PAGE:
— Kathleen L. Lodwick
Concordia
As meticulous and detailed as this material is, it has been presented in a very readable style, illustrated with maps, photographs, and drawings. Above, however, its value as a resource for the study of the church in this time and place, Mungello has alerted us to the richness and variety of Christian presence in China dating to the second generation of the Lutheran Reformation.
Itinerario
...compelling and richly documented history. The author succeeds so admirably in this endeavor because he has mastered both the European and the Chinese sources, making extensive use of Church documents. The book also includes good maps as well as excellent images.
Journal Of Asian Studies
Reading this book, the phrase 'rich tapestry' comes to mind, in praise of the meticulous research.
Catholic Historical Review
David Mungello's latest monograph is a pioneering effort [that serves] to open up for examition by a larger public the little-known Franciscan sources on Christianity in China, and to offer insights into exciting themes for future research.
Missiology: An International Review
A meticulous reconstruction of indigenization through an ethnographic approach utilizing records of European missionaries and Chinese Christians.
Journal of Asian Studies
Reading this book, the phrase 'rich tapestry' comes to mind, in praise of the meticulous research.
Booknews
An account of the experiences of European missionaries working in provincial China and of their Chinese converts. From the Franciscan missionaries' viewpoint, the work was isolated and difficult, conversions coming slowly and with a great deal of hardship; the new Christians suffered under the strain of a hostile imperial government as well as pressure from local scholar-officials, who viewed Christianity as an alien and subversive force. Mungello (Baylor U.) views spirit and flesh as complements aptly illustrating the tensions between the moral ideals that inspired the missionaries and the human weaknesses and temptations that brought their downfall in the 18th century. Annotation c. Book News, Inc., Portland, OR (booknews.com)

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Product Details

ISBN-13:
9780742511637
Publisher:
Rowman & Littlefield Publishers, Inc.
Publication date:
03/27/2001
Pages:
224
Product dimensions:
6.12(w) x 9.26(h) x 0.69(d)

What People are saying about this

Eugenio Menegon
"In The Spirit and the Flesh, Mungello directs his attention to the daily life of the Franciscan Christian communities in the northern Chinese province of Shandong between 1650 and 1785. He chronicles through the biographical experiences of Spanish and Italian Franciscans, belonging both to the Spanish Province of San Gregorio Magno and to Propaganda Fide, the difficult beginnings, the hard-won developments, and the eventual demise of the Shandong misison.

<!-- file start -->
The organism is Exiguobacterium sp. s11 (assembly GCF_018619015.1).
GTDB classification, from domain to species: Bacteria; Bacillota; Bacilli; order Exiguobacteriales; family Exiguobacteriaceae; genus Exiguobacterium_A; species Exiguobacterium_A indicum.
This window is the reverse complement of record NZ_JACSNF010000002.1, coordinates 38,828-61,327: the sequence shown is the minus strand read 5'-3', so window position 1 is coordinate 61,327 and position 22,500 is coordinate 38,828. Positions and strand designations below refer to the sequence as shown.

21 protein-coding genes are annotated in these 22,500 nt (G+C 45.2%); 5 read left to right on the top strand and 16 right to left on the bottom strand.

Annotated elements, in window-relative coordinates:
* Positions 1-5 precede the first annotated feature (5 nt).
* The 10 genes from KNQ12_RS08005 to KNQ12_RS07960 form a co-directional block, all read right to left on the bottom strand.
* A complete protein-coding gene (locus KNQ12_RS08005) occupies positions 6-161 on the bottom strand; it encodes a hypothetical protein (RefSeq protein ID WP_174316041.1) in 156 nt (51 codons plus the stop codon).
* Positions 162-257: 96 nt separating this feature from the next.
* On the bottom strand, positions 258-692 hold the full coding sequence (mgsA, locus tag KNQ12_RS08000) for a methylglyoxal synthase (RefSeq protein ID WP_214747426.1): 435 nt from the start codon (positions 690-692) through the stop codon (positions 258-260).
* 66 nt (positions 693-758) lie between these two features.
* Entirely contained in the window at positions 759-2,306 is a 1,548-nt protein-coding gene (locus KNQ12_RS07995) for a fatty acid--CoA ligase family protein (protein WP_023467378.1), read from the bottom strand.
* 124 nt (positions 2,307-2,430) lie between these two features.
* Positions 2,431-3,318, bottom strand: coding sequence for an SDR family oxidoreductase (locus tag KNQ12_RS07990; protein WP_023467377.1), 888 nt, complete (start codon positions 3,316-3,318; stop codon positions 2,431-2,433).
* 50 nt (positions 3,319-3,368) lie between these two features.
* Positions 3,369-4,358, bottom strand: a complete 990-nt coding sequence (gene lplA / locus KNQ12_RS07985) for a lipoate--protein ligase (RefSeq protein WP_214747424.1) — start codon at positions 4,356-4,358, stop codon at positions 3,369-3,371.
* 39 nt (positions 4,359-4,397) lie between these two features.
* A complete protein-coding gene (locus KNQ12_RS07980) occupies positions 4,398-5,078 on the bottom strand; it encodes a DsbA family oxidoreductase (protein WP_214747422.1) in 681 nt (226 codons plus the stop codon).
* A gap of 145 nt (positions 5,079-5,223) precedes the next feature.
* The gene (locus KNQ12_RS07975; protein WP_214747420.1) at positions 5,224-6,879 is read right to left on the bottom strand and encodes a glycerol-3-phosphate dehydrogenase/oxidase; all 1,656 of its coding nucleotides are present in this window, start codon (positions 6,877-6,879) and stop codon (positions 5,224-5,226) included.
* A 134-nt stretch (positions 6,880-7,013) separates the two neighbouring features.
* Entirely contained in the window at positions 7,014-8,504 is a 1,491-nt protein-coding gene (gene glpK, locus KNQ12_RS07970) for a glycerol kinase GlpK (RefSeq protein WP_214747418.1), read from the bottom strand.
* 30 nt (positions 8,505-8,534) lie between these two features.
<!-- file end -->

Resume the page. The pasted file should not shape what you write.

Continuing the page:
Daniel H. Bays
Mungello objectively captures the triumphs and tragedy of Franciscan priests and Chinese converts on the plains of Shandong. . . . Meticulously researched, engagingly written, and full of insights into the nature of early modern Chinese Catholicism.
Joanna Waley-Cohen
In this meticulous and fascinating account, David Mungello brings vividly to life the human experience of missionaries working across the provinces of Qing China—the sense of isolation, the poverty, the interdenominational friendships and disputes, and the worldly temptations. Illuminating the dependence of European missionaries on their Chinese converts, he shows the extent to which Christianity became assimilated into Chinese culture prior to the growth of European imperialism and, tantalizingly, suggests that often, the locales in which Christianity has resurfaced in China today correspond to the centers of clandestine mission activity two centuries ago.
Lionel M. Jensen
If, as Aby Warburg once wrote, 'God is in the details,' then D. E. Mungello's masterful reconstruction of the indigenization of Christianity in seventeenth and eighteenth century Shandong is divine. With his signature mastery of sources and ethnographic sensitivity to the scattered records of European missionaries and Chinese Christians, he vividly retraces the movements of body and spirit within a discrete interval of the Sino-western encounter to disclose the perilous but productive convergence of cultures presaging our global present. Most importantly, Mungello draws from these irreducible, faithful dead a tale of poignancy and power that in its eloquence binds readers of today (students and scholars alike) with a courageous creative minority whose ingenious embrace of Christianity was responsible for its assimilation into Chinese culture.

Read More